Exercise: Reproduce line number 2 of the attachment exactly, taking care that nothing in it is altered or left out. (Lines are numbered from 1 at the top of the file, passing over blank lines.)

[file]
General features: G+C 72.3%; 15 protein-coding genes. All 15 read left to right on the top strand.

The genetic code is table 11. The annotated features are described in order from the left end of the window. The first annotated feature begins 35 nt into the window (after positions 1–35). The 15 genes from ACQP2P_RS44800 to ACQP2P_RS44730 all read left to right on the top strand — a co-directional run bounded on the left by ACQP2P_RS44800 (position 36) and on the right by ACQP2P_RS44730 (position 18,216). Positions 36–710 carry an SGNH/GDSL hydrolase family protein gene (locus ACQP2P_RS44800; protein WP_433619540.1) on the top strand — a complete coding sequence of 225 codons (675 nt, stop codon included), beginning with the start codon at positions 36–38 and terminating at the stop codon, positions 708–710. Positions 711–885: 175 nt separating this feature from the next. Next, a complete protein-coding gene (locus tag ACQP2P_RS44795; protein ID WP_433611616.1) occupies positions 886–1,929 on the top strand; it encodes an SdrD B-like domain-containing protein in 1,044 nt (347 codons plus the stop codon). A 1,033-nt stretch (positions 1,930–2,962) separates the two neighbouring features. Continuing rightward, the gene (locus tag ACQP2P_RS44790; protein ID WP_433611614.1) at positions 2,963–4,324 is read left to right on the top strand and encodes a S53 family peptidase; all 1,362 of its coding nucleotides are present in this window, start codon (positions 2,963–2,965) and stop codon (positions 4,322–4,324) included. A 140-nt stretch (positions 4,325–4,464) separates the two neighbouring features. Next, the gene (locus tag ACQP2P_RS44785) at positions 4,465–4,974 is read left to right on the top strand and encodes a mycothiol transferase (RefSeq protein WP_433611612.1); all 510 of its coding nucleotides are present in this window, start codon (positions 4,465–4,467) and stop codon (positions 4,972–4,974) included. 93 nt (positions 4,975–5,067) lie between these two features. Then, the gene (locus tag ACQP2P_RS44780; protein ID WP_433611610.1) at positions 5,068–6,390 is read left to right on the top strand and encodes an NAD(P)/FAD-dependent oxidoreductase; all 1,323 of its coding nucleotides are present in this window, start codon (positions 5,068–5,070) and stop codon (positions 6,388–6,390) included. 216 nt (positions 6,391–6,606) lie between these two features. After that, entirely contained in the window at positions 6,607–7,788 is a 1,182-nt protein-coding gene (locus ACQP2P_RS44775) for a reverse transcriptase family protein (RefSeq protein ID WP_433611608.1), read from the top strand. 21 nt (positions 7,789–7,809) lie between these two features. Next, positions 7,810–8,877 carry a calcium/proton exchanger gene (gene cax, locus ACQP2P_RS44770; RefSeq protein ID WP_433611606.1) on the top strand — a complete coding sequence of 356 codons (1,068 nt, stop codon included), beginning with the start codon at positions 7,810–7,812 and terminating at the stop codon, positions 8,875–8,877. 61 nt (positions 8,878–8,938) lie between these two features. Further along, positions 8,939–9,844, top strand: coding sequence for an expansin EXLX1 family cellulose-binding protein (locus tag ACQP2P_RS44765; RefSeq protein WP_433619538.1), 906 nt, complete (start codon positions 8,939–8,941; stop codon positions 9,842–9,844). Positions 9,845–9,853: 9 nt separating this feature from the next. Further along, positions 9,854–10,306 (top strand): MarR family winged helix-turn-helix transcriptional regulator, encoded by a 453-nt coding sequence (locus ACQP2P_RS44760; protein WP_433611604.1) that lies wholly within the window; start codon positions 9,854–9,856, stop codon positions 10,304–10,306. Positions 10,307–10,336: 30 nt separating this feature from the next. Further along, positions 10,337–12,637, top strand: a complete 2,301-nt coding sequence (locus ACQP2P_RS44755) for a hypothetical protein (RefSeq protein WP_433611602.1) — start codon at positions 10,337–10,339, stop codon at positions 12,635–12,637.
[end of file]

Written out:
The genetic code is table 11. The annotated features are described in order from the left end of the window. The first annotated feature begins 35 nt into the window (after positions 1–35). The 15 genes from ACQP2P_RS44800 to ACQP2P_RS44730 all read left to right on the top strand — a co-directional run bounded on the left by ACQP2P_RS44800 (position 36) and on the right by ACQP2P_RS44730 (position 18,216). Positions 36–710 carry an SGNH/GDSL hydrolase family protein gene (locus ACQP2P_RS44800; protein WP_433619540.1) on the top strand — a complete coding sequence of 225 codons (675 nt, stop codon included), beginning with the start codon at positions 36–38 and terminating at the stop codon, positions 708–710. Positions 711–885: 175 nt separating this feature from the next. Next, a complete protein-coding gene (locus tag ACQP2P_RS44795; protein ID WP_433611616.1) occupies positions 886–1,929 on the top strand; it encodes an SdrD B-like domain-containing protein in 1,044 nt (347 codons plus the stop codon). A 1,033-nt stretch (positions 1,930–2,962) separates the two neighbouring features. Continuing rightward, the gene (locus tag ACQP2P_RS44790; protein ID WP_433611614.1) at positions 2,963–4,324 is read left to right on the top strand and encodes a S53 family peptidase; all 1,362 of its coding nucleotides are present in this window, start codon (positions 2,963–2,965) and stop codon (positions 4,322–4,324) included. A 140-nt stretch (positions 4,325–4,464) separates the two neighbouring features. Next, the gene (locus tag ACQP2P_RS44785) at positions 4,465–4,974 is read left to right on the top strand and encodes a mycothiol transferase (RefSeq protein WP_433611612.1); all 510 of its coding nucleotides are present in this window, start codon (positions 4,465–4,467) and stop codon (positions 4,972–4,974) included. 93 nt (positions 4,975–5,067) lie between these two features. Then, the gene (locus tag ACQP2P_RS44780; protein ID WP_433611610.1) at positions 5,068–6,390 is read left to right on the top strand and encodes an NAD(P)/FAD-dependent oxidoreductase; all 1,323 of its coding nucleotides are present in this window, start codon (positions 5,068–5,070) and stop codon (positions 6,388–6,390) included. 216 nt (positions 6,391–6,606) lie between these two features. After that, entirely contained in the window at positions 6,607–7,788 is a 1,182-nt protein-coding gene (locus ACQP2P_RS44775) for a reverse transcriptase family protein (RefSeq protein ID WP_433611608.1), read from the top strand. 21 nt (positions 7,789–7,809) lie between these two features. Next, positions 7,810–8,877 carry a calcium/proton exchanger gene (gene cax, locus ACQP2P_RS44770; RefSeq protein ID WP_433611606.1) on the top strand — a complete coding sequence of 356 codons (1,068 nt, stop codon included), beginning with the start codon at positions 7,810–7,812 and terminating at the stop codon, positions 8,875–8,877. 61 nt (positions 8,878–8,938) lie between these two features. Further along, positions 8,939–9,844, top strand: coding sequence for an expansin EXLX1 family cellulose-binding protein (locus tag ACQP2P_RS44765; RefSeq protein WP_433619538.1), 906 nt, complete (start codon positions 8,939–8,941; stop codon positions 9,842–9,844). Positions 9,845–9,853: 9 nt separating this feature from the next. Further along, positions 9,854–10,306 (top strand): MarR family winged helix-turn-helix transcriptional regulator, encoded by a 453-nt coding sequence (locus ACQP2P_RS44760; protein WP_433611604.1) that lies wholly within the window; start codon positions 9,854–9,856, stop codon positions 10,304–10,306. Positions 10,307–10,336: 30 nt separating this feature from the next. Further along, positions 10,337–12,637, top strand: a complete 2,301-nt coding sequence (locus ACQP2P_RS44755) for a hypothetical protein (RefSeq protein WP_433611602.1) — start codon at positions 10,337–10,339, stop codon at positions 12,635–12,637.